Be Still, My Soul
Updated: Aug 9, 2020
Be Still, my soul: the Lord is on thy side.
Bear patiently, the cross of grief or pain.
Leave to thy God to order and provide;
In every change, He faithful will remain.
Be still, my soul: thy best, thy heav’nly Friend
Through thorny ways leads to a joyful end.
I’ve been trying to stay away from pandemic posts. A steady diet keeps my anxiety levels at an all-time high. However, this article by Jim Newheiser, Droughts Expose Our Idols, covers more than just the current “drought” and includes much practical wisdom for any season that exposes our idols.
If you haven’t used this incredible resource yet, you need to! Real Change was written by two biblical counselors ministering in the UK. David Powlison edited the book and it is based on the concepts from his class, “Dynamics of Biblical Change.” The book asks the reader to look at a particular area they would like to see change and then guides them through that change. The goal is not to be fixed by chapter 6. However, the process is incredibly helpful for looking at sin areas honestly and thoroughly; allowing God to shine a light on what He is doing in the participant’s heart.
I have used this little book with several groups and individuals. I also sought change for myself! It was an enlightening journey. I recommend counselors and caregivers utilize the wisdom on the pages of this book with the people they are helping. But don’t neglect to embark on a personal change project yourself!
Sadly, another abuse situation in the Christian community has been brought into the light. I don’t mean “sad” in the sense that it was better left hidden. Rather, heartbreaking because these types of revelations devastate the victims as well as a multitude of families and friends, communities of faith, and, ultimately, the body of Christ.
It is not my intent that we discuss this particular situation. Nor do I think we should enter into the debate about whether our churches are handling abuse correctly. There are plenty of platforms for those discussions and I don’t think this is one of them. The reason I post this particular podcast here is because, in an interview with Julie Roys, Diane Langberg had some very interesting observations that I think would be beneficial for people helpers. For instance,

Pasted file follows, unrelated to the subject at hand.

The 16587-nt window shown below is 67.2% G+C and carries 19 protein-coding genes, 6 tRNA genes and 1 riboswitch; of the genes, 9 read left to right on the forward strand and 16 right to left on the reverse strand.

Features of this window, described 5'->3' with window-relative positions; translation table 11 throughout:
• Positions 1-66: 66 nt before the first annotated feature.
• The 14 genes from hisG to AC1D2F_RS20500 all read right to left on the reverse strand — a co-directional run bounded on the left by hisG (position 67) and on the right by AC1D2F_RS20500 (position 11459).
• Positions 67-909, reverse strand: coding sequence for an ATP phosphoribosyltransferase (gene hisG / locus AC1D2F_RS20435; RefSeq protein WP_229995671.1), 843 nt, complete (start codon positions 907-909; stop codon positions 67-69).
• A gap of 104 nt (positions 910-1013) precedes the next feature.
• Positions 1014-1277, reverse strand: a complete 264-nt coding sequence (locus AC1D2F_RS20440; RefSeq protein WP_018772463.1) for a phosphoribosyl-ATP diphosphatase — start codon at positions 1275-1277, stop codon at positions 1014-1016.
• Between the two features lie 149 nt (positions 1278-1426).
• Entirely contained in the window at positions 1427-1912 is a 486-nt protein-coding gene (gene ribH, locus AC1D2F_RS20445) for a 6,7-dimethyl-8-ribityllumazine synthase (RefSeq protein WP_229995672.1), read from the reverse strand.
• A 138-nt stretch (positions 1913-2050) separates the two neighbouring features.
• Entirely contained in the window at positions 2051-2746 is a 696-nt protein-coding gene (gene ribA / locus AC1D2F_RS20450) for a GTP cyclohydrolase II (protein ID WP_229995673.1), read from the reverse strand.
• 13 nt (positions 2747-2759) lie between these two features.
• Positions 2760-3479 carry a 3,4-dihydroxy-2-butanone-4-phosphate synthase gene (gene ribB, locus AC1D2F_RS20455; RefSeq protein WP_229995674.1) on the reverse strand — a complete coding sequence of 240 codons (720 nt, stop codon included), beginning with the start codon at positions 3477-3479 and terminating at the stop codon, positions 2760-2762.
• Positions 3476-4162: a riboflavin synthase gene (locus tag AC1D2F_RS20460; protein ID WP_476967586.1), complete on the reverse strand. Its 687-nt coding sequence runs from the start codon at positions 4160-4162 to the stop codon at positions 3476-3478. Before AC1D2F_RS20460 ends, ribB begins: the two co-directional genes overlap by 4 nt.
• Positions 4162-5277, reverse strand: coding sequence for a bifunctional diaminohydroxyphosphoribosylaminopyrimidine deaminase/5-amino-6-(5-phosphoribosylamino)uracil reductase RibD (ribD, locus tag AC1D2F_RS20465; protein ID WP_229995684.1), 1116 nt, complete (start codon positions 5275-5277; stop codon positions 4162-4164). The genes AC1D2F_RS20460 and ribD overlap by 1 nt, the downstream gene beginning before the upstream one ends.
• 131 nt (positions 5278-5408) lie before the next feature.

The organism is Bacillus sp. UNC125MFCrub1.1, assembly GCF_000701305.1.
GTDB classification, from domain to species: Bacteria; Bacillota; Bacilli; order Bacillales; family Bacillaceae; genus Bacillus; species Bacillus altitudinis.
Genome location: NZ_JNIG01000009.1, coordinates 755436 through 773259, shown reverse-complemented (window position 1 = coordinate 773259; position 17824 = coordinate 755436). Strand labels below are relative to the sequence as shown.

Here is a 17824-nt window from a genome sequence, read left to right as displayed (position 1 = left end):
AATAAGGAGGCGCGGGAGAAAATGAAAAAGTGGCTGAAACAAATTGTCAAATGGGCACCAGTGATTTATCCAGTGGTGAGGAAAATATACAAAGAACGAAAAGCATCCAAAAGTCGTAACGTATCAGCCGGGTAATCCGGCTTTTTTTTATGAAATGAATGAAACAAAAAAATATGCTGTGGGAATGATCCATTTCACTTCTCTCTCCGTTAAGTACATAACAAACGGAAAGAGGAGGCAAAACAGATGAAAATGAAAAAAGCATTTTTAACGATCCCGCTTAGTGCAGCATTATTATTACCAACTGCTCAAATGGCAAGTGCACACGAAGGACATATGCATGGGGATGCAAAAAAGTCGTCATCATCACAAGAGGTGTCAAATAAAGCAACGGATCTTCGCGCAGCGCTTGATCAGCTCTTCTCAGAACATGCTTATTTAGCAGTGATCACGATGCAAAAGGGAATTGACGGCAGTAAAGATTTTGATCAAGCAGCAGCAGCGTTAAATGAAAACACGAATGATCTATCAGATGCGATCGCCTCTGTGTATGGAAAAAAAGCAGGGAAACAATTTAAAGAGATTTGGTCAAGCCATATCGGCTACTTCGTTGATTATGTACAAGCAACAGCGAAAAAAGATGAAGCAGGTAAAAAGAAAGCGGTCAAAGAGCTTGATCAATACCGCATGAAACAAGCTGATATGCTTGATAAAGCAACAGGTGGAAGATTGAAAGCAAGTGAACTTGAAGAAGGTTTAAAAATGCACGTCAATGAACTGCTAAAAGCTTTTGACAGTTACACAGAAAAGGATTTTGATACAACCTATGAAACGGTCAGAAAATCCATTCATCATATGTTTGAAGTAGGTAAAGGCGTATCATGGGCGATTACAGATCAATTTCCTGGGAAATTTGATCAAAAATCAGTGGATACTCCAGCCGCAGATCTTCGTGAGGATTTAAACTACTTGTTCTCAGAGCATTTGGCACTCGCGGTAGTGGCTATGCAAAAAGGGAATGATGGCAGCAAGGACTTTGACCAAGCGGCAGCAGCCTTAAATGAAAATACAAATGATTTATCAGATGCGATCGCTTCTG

In spiritual terms, [the] most important thing in my life is love and obedience to Jesus Christ. And that starts internally and manifests externally in the flesh. So, to put up external controls, is to prevent somebody from really ever looking at those things in themselves, that are not love and obedience to Him and are therefore poison to them.
Our tendency when we work with someone with a besetting sin is to help them install guardrails. Accountability, boundaries, or avoiding particular places, people, or things are practical ways to facilitate an effort to avoid sin. For sure, these guardrails are necessary. The problem is, guardrails don’t have the capacity to change hearts. Therefore, the “poison” continues to erode the person’s entire being (Matt 23:25-28). Diane’s insights are powerful reminders of the goal in counsel; our aim should be the heart.
You’ll also benefit from Dr. Langberg’s vast wisdom and expertise as it relates to understanding abuse, trauma, and the experience of those realities for the victim. Scroll down to the bottom of the page for a full transcript as well.
Little is known about Kathrina von Schlegel. The only information we have is that she lived in Cothen, Germany, authored 29 hymns, and died in 1768. “Be Still, My Soul” is her only hymn to have been translated, and thankfully so! The words remind us that the Father is for us, He is trustworthy and faithful, and that the end to all of our suffering is joy.
Wish I’d Said That
“Good listening…improves your ability to understand others, it shows you realize you don’t have all the answers, and it tells the other person that you value his or her thoughts and opinions. Even if you can’t agree with everything others say or do, your willingness to listen demonstrates respect and shows that you are trying to understand their perspective.” Ken Sande, The Peacemaker